OTTAWA -- The head of the Bank of Canada is pointing to Quebec's child-care policies as possible tools to boost the entire Canadian economy, thanks to their potential to unlock the greatest untapped resource in the labour force: women.
Bank governor Stephen Poloz dedicated part of a speech Tuesday in Kingston, Ont., to spotlight Quebec's affordable child-care model as well as its extended parental-leave provisions.
He showed he's put some thought into the possible benefits of a comparable pan-Canadian approach.
Poloz credited the province's subsidized programs for raising prime-age female workforce participation to about 87 per cent, up from 74 per cent 20 years ago. In comparison, he said about 83 per cent of prime-age women participate in the national workforce.
"The provincial government identified barriers that were keeping women out of the workforce and they acted to reduce them," Poloz said in his address at Queen's University.
"If we could simply bring the participation rate of prime-age women in the rest of Canada up to the level that they have in Quebec, that would add almost 300,000 people to our country's workforce."
Poloz added that the central bank has no role in implementing specific policies designed to break down labour-force obstacles. Governments, not the bank, are responsible for such policies.
He noted the federal government's budget last month made commitments aimed at increasing the labour-force participation of women.
Finance Minister Bill Morneau's budget announced an option that will give new parents the ability to share either five or eight additional weeks of leave following the birth of a child, provided they also share the job of caring for the baby. The measure is expected to cost $1.2 billion over five years.
However, some economists and critics have said while the budget moved in the right direction when it comes to raising female labour-force participation, its failure to announce steps towards national affordable child care likely means a significant number of women will remain out of the workforce.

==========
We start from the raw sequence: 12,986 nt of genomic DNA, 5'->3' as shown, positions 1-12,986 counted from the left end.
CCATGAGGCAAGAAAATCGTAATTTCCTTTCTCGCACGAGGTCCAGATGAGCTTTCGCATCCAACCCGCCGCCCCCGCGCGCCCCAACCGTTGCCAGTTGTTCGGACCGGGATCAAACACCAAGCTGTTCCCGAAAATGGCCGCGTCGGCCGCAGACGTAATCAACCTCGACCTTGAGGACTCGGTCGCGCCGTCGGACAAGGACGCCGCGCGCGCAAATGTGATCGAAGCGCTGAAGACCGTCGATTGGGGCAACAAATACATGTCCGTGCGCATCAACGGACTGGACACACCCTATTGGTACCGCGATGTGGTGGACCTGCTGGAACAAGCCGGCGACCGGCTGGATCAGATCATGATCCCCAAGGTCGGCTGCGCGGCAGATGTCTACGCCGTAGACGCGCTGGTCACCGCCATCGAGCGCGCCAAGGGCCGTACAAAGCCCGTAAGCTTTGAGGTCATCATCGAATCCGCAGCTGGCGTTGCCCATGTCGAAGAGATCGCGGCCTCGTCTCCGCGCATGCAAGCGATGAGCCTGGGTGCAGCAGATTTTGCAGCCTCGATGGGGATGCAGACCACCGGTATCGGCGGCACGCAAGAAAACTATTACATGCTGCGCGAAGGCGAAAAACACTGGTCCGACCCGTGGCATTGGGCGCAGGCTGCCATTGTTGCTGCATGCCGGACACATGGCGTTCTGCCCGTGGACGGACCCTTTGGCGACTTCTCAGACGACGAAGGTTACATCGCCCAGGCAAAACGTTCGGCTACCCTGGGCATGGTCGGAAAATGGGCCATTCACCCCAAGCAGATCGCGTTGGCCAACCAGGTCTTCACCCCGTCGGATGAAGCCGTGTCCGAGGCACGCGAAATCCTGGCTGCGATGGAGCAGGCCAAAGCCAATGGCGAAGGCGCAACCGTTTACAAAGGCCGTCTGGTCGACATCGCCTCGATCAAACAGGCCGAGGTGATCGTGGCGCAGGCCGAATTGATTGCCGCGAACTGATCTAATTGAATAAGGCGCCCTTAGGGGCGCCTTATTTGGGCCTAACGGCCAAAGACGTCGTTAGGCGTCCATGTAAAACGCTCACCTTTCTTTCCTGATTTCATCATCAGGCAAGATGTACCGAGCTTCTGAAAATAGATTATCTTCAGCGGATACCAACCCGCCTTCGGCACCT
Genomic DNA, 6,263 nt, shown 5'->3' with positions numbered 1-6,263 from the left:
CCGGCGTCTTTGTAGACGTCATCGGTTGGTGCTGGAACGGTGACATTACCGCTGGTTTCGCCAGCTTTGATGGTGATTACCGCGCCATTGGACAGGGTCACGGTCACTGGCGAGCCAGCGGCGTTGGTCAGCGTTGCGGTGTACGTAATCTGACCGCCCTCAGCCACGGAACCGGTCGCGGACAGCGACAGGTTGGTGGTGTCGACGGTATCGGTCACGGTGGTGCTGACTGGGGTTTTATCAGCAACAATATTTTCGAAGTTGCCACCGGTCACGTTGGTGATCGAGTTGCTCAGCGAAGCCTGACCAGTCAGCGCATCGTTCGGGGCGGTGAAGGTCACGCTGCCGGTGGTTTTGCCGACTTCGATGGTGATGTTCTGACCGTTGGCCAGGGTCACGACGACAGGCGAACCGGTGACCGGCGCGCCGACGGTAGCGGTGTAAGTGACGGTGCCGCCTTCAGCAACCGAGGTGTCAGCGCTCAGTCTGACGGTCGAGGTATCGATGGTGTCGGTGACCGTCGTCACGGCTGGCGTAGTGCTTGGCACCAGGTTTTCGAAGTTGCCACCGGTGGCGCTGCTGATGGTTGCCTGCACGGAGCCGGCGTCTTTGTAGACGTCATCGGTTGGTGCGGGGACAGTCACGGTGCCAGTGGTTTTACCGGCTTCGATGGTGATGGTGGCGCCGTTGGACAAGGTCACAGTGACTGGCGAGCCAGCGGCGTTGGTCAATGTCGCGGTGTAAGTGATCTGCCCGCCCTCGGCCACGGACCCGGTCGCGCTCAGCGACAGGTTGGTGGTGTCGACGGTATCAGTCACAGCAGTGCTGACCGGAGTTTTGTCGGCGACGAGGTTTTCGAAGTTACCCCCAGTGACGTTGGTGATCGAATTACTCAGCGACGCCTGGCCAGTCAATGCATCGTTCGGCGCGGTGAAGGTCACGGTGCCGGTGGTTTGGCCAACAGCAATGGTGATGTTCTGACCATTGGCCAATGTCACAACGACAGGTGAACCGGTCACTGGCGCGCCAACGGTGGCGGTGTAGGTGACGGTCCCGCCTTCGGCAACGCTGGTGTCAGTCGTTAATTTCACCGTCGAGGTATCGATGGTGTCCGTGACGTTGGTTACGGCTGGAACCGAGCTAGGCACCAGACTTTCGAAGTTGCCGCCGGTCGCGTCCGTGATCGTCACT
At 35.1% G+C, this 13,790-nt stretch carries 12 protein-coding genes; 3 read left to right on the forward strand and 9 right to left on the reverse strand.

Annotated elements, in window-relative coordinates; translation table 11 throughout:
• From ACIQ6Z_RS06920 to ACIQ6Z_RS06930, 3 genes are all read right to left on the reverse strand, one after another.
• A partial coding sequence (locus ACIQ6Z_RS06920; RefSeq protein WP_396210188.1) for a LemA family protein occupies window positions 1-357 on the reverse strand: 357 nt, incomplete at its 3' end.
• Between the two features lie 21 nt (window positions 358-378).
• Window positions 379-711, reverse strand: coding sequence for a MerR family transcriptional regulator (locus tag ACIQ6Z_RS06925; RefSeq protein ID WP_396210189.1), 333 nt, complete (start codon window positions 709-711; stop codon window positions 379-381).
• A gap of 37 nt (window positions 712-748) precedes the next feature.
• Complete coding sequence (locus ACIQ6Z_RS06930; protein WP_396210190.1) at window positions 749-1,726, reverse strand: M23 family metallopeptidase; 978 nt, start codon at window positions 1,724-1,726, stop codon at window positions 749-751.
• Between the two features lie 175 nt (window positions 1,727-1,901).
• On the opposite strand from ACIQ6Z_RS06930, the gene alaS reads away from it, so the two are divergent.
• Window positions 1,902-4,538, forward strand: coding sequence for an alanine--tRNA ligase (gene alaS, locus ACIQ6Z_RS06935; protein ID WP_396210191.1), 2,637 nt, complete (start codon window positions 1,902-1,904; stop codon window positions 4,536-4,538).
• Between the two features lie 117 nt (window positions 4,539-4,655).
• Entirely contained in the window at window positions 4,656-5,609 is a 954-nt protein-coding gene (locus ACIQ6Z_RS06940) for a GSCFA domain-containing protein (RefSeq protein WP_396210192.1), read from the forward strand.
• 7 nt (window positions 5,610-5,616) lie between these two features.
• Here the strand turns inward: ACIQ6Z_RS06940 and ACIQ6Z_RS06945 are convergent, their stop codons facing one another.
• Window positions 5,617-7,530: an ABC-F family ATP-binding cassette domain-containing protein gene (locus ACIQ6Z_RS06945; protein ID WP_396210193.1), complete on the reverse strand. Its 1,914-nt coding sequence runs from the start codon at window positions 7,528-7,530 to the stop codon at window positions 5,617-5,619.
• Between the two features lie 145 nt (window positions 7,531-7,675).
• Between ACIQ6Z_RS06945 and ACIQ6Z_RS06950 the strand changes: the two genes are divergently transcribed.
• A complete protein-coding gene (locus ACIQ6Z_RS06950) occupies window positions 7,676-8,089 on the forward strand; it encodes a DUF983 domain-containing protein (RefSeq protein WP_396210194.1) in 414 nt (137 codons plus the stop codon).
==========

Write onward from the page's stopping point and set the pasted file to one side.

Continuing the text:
The Liberal government made promises in previous budgets to spend $7.5 billion over 11 years to help ease the burden of child-care costs. Part of the goal of the funding was to create 40,000 new, subsidized daycare spaces countrywide over three years.
But child-care advocates have said it's not enough. Before the budget, they asked Ottawa to raise its spending to $1 billion annually to match what the Paul Martin Liberals promised more than 10 years ago.
In his address, Poloz pointed to other under-represented demographic groups that could help the economy. He said encouraging more of these people into the workforce would enable Canada to permanently raise its growth capacity without generating higher inflation.
Combined with women, he said assisting more young people, Indigenous peoples, recent immigrants and Canadians living with disabilities to enter the job market could help the labour force expand by half a million people. By his estimate, that kind of workforce injection could raise the country's output by $30 billion per year or 1.5 per cent.
"That's equal to a permanent increase in output of almost $1,000 per Canadian every year, and that's even before you factor in the possible investment and productivity gains that would come with such an increase in labour supply," he said.
"Clearly, that's a prize worth pursuing."
When it comes to the potential of Quebec-style child care, a 2012 academic study on the provincial system estimated it had allowed 70,000 more mothers with children under the age of 14 to hold jobs in 2008 than would have otherwise been the case. The estimated four-per-cent increase in the province's female labour force gave the provincial economy a 1.7 per cent boost.
Internal federal analyses, previously obtained by The Canadian Press under the access to information law, have suggested a similar effect could be had nationally, particularly during a period of strong economic growth that would increase labour demand.
New Democrat Leader Jagmeet Singh weighed in on Poloz's remarks.
"The cost of child care traps many parents in a financial straitjacket," Singh said in a statement Tuesday to The Canadian Press. "Parents are forced to choose between giving up a source of income or paying as much as $2,000 a month for child care."
Singh said the government has chosen a "timid" approach that is not universal, fails to lower costs significantly and delays funding ten years down the line.